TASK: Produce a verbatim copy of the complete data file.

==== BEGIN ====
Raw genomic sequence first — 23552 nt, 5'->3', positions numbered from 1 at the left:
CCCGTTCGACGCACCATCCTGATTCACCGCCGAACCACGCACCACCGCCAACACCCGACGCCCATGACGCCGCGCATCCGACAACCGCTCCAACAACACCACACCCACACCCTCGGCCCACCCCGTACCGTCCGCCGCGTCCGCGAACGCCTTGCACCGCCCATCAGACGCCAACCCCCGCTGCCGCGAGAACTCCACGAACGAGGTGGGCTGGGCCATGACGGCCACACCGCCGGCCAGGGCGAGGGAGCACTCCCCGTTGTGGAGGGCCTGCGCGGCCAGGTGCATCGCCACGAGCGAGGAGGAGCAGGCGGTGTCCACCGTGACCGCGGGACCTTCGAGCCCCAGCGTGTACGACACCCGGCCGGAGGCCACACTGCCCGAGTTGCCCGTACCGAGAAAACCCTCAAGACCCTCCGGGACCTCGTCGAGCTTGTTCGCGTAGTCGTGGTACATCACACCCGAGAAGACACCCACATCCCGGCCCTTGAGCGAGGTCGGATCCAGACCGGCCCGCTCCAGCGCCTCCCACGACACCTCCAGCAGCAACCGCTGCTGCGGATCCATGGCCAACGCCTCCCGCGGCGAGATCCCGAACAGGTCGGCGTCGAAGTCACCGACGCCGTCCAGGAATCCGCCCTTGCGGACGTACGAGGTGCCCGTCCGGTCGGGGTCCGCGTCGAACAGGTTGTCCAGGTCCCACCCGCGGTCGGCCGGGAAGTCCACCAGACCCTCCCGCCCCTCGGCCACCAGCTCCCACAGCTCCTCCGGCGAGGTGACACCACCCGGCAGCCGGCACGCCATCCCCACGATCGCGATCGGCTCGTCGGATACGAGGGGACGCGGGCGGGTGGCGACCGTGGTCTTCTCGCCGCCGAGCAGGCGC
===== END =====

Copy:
Raw genomic sequence first — 23552 nt, 5'->3', positions numbered from 1 at the left:
CCCGTTCGACGCACCATCCTGATTCACCGCCGAACCACGCACCACCGCCAACACCCGACGCCCATGACGCCGCGCATCCGACAACCGCTCCAACAACACCACACCCACACCCTCGGCCCACCCCGTACCGTCCGCCGCGTCCGCGAACGCCTTGCACCGCCCATCAGACGCCAACCCCCGCTGCCGCGAGAACTCCACGAACGAGGTGGGCTGGGCCATGACGGCCACACCGCCGGCCAGGGCGAGGGAGCACTCCCCGTTGTGGAGGGCCTGCGCGGCCAGGTGCATCGCCACGAGCGAGGAGGAGCAGGCGGTGTCCACCGTGACCGCGGGACCTTCGAGCCCCAGCGTGTACGACACCCGGCCGGAGGCCACACTGCCCGAGTTGCCCGTACCGAGAAAACCCTCAAGACCCTCCGGGACCTCGTCGAGCTTGTTCGCGTAGTCGTGGTACATCACACCCGAGAAGACACCCACATCCCGGCCCTTGAGCGAGGTCGGATCCAGACCGGCCCGCTCCAGCGCCTCCCACGACACCTCCAGCAGCAACCGCTGCTGCGGATCCATGGCCAACGCCTCCCGCGGCGAGATCCCGAACAGGTCGGCGTCGAAGTCACCGACGCCGTCCAGGAATCCGCCCTTGCGGACGTACGAGGTGCCCGTCCGGTCGGGGTCCGCGTCGAACAGGTTGTCCAGGTCCCACCCGCGGTCGGCCGGGAAGTCCACCAGACCCTCCCGCCCCTCGGCCACCAGCTCCCACAGCTCCTCCGGCGAGGTGACACCACCCGGCAGCCGGCACGCCATCCCCACGATCGCGATCGGCTCGTCGGATACGAGGGGACGCGGGCGGGTGGCGACCGTGGTCTTCTCGCCGCCGAGCAGGCGC